Fintech “banks” are coming to the USA

A few years ago, I wrote that when it came to the regulation of payments, America could do worse than adopt something along European lines. By “European lines”, I meant that a regulatory framework which separated systemically risky operations such as lending people money from systemically unrisky operations such as low-value payments would benefit all concerned.

The US has no equivalent of the EU’s Payment Institution (PI) licence, but this would be a practical way to allow new entrants access to the infrastructure needed to deliver great new products and services.

From In payments, the US is an emerging market | Consult Hyperion

Hence it was rather exciting to read the news that the US regulatory environment is about to change, and about to change significantly. This announcement is, I think, really important.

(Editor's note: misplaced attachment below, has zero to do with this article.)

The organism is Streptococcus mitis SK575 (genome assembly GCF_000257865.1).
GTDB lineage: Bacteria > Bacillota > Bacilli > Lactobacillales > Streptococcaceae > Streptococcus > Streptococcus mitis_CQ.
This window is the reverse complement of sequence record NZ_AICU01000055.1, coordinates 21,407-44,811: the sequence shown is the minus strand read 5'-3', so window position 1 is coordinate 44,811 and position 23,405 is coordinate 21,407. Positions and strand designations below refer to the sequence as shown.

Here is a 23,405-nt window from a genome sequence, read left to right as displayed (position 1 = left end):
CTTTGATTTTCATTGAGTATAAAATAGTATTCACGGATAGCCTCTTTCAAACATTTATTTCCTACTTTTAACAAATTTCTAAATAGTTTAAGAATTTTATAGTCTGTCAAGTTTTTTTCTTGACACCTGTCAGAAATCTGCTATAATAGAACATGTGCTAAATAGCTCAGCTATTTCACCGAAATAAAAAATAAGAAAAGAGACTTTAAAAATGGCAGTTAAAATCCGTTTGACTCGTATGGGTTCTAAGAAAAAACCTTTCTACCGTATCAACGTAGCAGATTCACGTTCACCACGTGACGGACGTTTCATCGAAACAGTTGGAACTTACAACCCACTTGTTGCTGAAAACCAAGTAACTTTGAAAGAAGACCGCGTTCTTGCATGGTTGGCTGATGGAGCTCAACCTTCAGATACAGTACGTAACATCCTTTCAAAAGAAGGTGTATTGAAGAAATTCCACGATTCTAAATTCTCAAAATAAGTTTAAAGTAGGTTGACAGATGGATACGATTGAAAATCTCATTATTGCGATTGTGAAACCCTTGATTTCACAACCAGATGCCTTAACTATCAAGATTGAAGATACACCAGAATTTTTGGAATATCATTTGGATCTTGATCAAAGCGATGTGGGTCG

The Office of the Comptroller of the Currency will start granting limited-purpose bank charters to fintech companies,

From OCC Grants New Charter to Fintech Firms — with Strings Attached | American Banker

These special limited-purpose national bank charters (I can’t think of a snappy name for them yet  – I want to call them “near-banking” licences because they allow you to do some of things that banks do) mean that fintech companies can apply for a national licence instead of having to apply for licenses in every state. So if you want to offer some form of payment service, you will no longer have to apply for 50 (different) state money transmission licences.

Fintech firms that can apply for an OCC charter must offer at least one of three financial services: make loans, pay checks or receive deposits. The OCC is currently developing guidelines for a fintech bank charter that will be based on the comments received from the proposed paper.

From Regulator will start issuing bank charters for fintech firms